Opened 7 years ago

Closed 7 years ago

Last modified 7 years ago

#21640 closed New feature (wontfix)

ForeignKey.on_delete doesn't call models save function.

Reported by: traverse.da@… Owned by: nobody
Component: Database layer (models, ORM) Version: 1.5
Severity: Normal Keywords:
Cc: Triage Stage: Unreviewed
Has patch: no Needs documentation: no
Needs tests: no Patch needs improvement: no
Easy pickings: no UI/UX: no

Description

I'm trying to get three things to happen when a ForeignKey on my "post" model gets deleted. The foreignkey needs to get set to null, which is fine. Just add ForeignKey.on_delete.SET_NULL to the model.

The second is to set draft (another field on "post") to "True". I also want to call a celery task.

My first solution was to put something like this in the projects save function

def save(self):

if not self.thumbnail:

self.draft=True
thumnailtask.delay(self.pk) #starts a celery task, not really relevant.

super(post, self).save()

That works great when I manually save an object.

But when an object thumbnail gets deleted, it doesn't call that. There's no way to start a task, or one any kind of logic when a ForeignKey gets deleted. ForeignKey.SET() doesn't seem to have access to the post's PK, so I can't say something like ForeignKey.SET(thumbnailtask_returns_null(pk)).

I think that ideally, ForeignKey.SET would simply call the post's save function.

Change History (3)

comment:1 Changed 7 years ago by anonymous

Type: UncategorizedBug

comment:2 Changed 7 years ago by Russell Keith-Magee

Resolution: wontfix
Status: newclosed
Type: BugNew feature

I disagree that calling save() is inherently the right approach here.

There are several examples in Django where model functions are not invoked when the efficient approach to implementation doesn't route through individual models. For example, when you call a bulk delete on a queryset, delete() isn't invoked on individual models. This is because the efficient implementation of the bulk deletion is to call "DELETE FROM table WHERE [condition]", not calling delete on individual models on the query set. This is done for efficiency reasons - if you delete a query set of 1000 items, invoking delete() on 1000 items would be very computationally expensive -- even if the delete() method itself was a no-op (because function calls aren't free).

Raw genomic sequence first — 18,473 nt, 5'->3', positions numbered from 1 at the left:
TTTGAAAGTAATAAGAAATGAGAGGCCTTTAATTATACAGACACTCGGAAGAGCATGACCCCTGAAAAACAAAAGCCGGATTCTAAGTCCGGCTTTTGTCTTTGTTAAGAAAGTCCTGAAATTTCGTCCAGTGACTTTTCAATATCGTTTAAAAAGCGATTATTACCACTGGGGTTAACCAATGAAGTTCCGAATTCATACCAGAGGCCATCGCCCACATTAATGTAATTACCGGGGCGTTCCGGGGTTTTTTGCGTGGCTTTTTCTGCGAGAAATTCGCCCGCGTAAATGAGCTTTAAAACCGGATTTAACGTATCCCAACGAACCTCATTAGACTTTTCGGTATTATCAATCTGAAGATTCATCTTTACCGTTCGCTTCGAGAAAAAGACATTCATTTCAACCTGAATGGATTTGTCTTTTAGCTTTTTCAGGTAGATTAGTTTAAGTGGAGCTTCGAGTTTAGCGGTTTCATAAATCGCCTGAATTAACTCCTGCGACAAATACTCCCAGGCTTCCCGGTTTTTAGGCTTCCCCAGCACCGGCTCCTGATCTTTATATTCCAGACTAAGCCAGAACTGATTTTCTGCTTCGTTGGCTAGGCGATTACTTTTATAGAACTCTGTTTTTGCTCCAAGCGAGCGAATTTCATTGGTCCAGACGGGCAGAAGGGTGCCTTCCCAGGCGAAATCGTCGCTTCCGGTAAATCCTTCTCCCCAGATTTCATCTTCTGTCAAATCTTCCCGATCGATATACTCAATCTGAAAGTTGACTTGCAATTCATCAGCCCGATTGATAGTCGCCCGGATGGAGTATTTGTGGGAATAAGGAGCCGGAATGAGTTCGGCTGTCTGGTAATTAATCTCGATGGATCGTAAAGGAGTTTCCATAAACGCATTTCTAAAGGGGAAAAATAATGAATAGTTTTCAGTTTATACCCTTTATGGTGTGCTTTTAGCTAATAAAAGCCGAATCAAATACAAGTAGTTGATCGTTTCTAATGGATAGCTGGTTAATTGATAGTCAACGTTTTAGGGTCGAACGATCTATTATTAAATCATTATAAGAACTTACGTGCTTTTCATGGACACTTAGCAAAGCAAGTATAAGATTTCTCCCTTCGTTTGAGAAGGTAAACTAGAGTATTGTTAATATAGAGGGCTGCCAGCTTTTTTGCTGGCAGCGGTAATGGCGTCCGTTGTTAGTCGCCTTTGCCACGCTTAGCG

Similarly, a behaviour like on_delete=NULL behaviour can be implemented at a database level (i.e., the column definition automatically causes the database to set the field to NULL), or it can be implemented with a bulk update (UPDATE field=NULL WHERE [delete condition]). Requiring a save on every object related to a deleted object would have a similar CPU overhead -- if you deleted a query set with 1000 items, you're going to invoke 1000 save() methods.

I understand your use case, but IMHO the unintended side effects of your proposed feature outweigh the benefits.

You have a couple of options here as a workaround.

  • You could tackle this at the database level with a stored procedure.
  • You could write a "my_delete()" method (pick a better name, though!) that does the thumbnail task generation as a pre-processing step before issuing the delete. It's a little ugly,
  • If you're only ever dealing with single object deletion, provide an implementation of delete() that does the pre-processing step. This won't help you if you run Post.objects.filter(…).delete() (because Post.delete() won't be invoked), but if you're only ever deleting individual posts, it will work fine.
  • Write your own implementation of SET_NULL. Although it looks like a constant, it's actually a function that defines what processing should be performed on deleted objects. I haven't looked into this approach in detail, but you may find it possible to hook in the pre-delete processing as well. See the source for details.

comment:3 Changed 7 years ago by anonymous

Yeah, I was worried it would be something like that.

I hadn't considered rewriting SET_NULL, and it seems like I might be able to get it to work.

It would be nice if there was some easy way to run real code when a foriegnkey gets deleted, but for my purposes rewriting SET_NULL should do. Thanks.

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